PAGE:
Home Loan Savings
Wednesday 05 June 19
Do you that your home loan can help you save money? It can do that in a variety of ways. Let me explain.
It does cost money to have a loan. It’s the price for the use of someone else’s money. But that’s well worthwhile when it makes the impossible achievable. How long would it take to save enough cash to buy a house, starting from high school? A few lifetimes, I would imagine.
That’s understood. But if s loan costs money, how can you use it to save money?
Firstly, by paying less money for it. Often there is little control over the amount of money that’s coming in. And for those that do have the option, it’s a trade-off. Do you take that overtime and then have little time for the really important things in life? A better approach might be to reduce the amount spent. A good place to start is with the home loan. Take, for example, a person with a loan of $400,000. Paying 1% too much on that loan amounts to $4,000 per year. If that also means that because of cash flow limitations that you have to take longer to pay off the loan, then the cost is compounded. We are talking about potential savings of something on the order of $85,000 for that loan.* Even more if the loan was larger. That’s serious savings.
So, let’s say we get a super low interest rate. How else can you save money?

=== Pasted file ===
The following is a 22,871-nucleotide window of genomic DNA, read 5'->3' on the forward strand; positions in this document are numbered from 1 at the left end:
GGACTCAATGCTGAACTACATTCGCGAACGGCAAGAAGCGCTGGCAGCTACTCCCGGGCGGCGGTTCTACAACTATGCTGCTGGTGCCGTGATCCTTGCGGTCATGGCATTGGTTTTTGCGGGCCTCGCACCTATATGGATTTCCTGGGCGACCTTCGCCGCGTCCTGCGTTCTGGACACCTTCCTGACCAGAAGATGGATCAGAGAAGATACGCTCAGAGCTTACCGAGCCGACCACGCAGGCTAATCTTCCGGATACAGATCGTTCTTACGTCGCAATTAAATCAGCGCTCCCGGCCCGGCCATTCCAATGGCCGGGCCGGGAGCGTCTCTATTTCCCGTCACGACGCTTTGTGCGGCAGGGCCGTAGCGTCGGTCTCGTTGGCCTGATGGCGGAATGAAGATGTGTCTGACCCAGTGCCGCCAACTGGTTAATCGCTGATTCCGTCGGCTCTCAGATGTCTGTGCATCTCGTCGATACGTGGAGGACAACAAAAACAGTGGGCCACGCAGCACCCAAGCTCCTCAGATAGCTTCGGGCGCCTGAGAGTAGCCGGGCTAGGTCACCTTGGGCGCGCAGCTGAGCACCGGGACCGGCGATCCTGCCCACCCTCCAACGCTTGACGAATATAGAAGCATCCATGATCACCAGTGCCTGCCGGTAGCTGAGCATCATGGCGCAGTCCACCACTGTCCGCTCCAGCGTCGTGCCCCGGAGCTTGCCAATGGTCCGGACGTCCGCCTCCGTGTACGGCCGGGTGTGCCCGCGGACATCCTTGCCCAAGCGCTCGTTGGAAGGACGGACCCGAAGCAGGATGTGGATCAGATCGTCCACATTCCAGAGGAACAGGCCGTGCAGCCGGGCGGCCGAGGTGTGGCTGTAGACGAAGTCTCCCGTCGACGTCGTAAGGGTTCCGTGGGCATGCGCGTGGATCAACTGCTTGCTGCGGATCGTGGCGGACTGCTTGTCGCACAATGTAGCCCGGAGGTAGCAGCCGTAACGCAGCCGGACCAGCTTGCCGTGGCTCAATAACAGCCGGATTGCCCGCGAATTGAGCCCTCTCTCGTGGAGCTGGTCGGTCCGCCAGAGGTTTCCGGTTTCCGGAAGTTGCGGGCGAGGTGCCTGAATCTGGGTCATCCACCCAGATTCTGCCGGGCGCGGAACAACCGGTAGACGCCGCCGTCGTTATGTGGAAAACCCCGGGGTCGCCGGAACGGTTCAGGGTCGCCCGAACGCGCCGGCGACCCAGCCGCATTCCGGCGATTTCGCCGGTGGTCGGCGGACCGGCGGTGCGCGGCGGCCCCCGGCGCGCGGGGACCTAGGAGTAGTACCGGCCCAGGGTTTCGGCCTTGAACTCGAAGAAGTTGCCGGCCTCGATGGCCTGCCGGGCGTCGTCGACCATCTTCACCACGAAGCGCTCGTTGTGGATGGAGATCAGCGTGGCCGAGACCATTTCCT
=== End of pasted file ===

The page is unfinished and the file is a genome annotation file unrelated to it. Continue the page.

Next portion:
To open up a wide vista of opportunities, let’s think about what we are doing. Essentially we are saving money by not having to pay money. The lower interest rate did that for us. A number of other saving strategies do that by reducing the amount owing from what it otherwise would be. The simplest is by simply paying a little more than what you have to. This makes a huge difference near the start of a loan when the bulk of the payment is interest. Keep in mind that a standard loan repayment includes principal and interest. The interest is basically the interest rate for the period multiplied by the amount owing. That’s the price you are paying for the loan, and it’s money that’s down the drain. You will never see it again unless you are a shareholder in the bank! But all of the rest of the payment is principal. That’s what’s reducing the amount owing. When the amount owing is large, as it is at the start of the loan, most of your payment is interest. Money down the drain.
Let’s look at our $400,000 loan example, and let’s say it’s a 30 yr. loan with 4% interest. The monthly payment is $1,910 but only $576 of that is reducing the amount owing. So, what happens if you increase your repayment by that amount? The monthly repayment is now $2,486, which you keep at that level through the life of the loan, and you now pay off your loan in 19 yrs. 3 months, instead of 30 years. You save $113,299. That’s not junk change!
That gives us a good start on home loan savings, but to learn more, read our article on offset accounts.
*For a $400,000 30 yr. principal and interest loan, the total repayments with 5% interest are $85,545 greater than if it was 4%.